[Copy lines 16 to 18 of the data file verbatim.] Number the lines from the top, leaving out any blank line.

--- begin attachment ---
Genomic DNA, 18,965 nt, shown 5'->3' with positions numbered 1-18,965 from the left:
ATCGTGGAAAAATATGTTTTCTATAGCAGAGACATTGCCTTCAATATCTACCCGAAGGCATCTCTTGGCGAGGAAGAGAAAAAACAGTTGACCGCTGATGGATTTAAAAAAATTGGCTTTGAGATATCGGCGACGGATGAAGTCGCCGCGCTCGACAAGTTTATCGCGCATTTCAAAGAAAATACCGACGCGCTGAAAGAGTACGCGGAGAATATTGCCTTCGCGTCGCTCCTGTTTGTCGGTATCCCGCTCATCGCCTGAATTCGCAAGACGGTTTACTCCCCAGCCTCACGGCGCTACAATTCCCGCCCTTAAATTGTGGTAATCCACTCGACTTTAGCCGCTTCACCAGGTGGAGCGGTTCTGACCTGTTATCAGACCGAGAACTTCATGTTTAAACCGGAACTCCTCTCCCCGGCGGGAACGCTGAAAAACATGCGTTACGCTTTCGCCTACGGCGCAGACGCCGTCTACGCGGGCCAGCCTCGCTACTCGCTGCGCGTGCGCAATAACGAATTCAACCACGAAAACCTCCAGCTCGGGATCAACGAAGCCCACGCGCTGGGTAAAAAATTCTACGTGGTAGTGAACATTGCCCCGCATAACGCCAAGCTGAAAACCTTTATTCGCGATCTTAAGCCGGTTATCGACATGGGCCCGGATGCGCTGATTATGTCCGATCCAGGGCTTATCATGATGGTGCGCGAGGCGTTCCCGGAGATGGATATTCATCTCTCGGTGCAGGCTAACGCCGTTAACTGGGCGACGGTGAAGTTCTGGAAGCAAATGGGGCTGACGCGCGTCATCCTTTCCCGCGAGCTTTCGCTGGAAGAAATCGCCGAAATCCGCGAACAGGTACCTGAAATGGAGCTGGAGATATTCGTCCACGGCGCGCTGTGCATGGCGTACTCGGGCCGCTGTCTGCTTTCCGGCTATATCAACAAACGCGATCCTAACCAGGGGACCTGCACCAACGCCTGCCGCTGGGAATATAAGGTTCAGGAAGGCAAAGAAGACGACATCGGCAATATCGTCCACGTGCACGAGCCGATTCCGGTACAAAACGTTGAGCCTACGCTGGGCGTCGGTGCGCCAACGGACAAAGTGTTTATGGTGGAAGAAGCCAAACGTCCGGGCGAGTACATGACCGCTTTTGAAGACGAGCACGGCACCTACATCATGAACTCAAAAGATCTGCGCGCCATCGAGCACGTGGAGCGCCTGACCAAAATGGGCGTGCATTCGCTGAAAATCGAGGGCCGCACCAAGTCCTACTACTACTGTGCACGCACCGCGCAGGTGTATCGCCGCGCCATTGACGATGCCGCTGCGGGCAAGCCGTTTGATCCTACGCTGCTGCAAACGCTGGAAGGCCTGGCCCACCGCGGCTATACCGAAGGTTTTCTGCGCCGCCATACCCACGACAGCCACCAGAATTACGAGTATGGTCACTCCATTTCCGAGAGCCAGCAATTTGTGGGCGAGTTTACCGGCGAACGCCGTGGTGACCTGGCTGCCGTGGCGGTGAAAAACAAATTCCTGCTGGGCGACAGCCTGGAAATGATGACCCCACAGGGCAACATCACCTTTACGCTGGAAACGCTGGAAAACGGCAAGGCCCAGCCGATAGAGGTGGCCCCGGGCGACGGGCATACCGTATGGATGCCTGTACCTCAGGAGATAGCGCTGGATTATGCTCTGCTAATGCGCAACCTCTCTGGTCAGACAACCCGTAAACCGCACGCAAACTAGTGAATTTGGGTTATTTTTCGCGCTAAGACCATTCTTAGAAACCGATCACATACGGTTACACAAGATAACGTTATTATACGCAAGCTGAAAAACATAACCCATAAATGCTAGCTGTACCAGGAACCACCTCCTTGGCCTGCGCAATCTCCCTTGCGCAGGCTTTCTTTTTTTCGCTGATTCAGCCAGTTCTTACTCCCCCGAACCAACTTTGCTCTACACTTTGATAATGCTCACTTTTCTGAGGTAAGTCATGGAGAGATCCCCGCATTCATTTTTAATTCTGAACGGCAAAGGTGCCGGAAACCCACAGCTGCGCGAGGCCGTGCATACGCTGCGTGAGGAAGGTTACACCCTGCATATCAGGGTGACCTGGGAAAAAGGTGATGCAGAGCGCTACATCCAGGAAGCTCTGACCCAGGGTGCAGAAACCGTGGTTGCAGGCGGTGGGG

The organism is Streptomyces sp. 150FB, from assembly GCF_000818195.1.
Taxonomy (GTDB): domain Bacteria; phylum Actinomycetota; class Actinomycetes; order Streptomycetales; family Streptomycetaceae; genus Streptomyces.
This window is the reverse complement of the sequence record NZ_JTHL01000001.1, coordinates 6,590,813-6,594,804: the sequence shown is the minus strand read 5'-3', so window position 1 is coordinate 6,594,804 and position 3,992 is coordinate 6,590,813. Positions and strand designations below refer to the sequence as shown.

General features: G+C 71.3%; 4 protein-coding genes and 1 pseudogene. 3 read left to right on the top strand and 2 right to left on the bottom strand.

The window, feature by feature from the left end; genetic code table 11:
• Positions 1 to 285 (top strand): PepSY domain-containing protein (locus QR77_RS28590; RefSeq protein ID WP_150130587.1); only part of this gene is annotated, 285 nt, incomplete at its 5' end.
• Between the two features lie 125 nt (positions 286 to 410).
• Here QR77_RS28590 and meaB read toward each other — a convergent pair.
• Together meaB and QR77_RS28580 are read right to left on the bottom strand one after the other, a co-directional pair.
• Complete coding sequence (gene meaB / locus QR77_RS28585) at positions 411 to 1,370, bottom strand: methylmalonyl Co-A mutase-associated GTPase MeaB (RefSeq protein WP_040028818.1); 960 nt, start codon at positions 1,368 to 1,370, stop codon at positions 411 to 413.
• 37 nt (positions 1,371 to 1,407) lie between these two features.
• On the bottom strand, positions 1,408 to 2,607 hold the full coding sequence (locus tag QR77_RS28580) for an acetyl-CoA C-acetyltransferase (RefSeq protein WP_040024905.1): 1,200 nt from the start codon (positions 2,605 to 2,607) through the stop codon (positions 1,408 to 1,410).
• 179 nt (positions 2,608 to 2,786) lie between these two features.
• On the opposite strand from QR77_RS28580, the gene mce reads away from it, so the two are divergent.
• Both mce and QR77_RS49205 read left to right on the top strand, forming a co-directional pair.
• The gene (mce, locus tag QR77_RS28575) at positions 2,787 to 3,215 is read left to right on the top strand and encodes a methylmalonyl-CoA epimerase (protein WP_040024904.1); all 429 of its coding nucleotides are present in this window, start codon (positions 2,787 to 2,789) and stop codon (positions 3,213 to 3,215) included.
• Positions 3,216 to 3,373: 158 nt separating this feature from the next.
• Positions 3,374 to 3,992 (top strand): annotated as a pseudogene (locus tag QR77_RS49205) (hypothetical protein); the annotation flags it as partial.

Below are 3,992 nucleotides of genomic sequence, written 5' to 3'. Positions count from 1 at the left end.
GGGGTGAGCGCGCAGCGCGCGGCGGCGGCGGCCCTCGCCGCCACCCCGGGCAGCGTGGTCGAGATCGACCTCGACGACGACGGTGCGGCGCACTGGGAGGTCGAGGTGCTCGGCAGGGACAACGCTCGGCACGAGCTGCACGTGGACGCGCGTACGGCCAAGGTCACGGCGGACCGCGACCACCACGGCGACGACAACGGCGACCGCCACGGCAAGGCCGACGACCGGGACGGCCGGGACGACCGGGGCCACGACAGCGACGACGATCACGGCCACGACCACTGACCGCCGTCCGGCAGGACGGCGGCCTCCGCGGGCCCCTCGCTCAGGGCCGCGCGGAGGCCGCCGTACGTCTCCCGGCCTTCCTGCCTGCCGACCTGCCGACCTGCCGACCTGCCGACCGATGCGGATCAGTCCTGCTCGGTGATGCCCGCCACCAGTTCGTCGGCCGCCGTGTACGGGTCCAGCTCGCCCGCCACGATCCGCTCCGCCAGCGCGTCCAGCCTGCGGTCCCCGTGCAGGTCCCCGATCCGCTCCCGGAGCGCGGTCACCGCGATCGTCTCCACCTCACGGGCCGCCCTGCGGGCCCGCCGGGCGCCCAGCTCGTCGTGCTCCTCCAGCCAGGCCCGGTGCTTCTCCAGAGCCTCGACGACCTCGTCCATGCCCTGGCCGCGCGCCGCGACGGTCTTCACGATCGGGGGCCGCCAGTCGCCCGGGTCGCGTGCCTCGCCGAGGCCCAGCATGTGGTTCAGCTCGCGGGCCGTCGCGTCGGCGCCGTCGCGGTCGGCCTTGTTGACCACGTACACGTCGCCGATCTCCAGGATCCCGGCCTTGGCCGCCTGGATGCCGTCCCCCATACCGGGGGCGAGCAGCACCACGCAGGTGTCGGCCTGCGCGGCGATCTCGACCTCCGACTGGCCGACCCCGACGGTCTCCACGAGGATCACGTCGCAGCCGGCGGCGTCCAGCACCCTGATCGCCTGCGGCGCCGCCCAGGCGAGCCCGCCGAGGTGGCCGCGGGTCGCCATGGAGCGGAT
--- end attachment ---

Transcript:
• On the opposite strand from QR77_RS28580, the gene mce reads away from it, so the two are divergent.
• Both mce and QR77_RS49205 read left to right on the top strand, forming a co-directional pair.
• The gene (mce, locus tag QR77_RS28575) at positions 2,787 to 3,215 is read left to right on the top strand and encodes a methylmalonyl-CoA epimerase (protein WP_040024904.1); all 429 of its coding nucleotides are present in this window, start codon (positions 2,787 to 2,789) and stop codon (positions 3,213 to 3,215) included.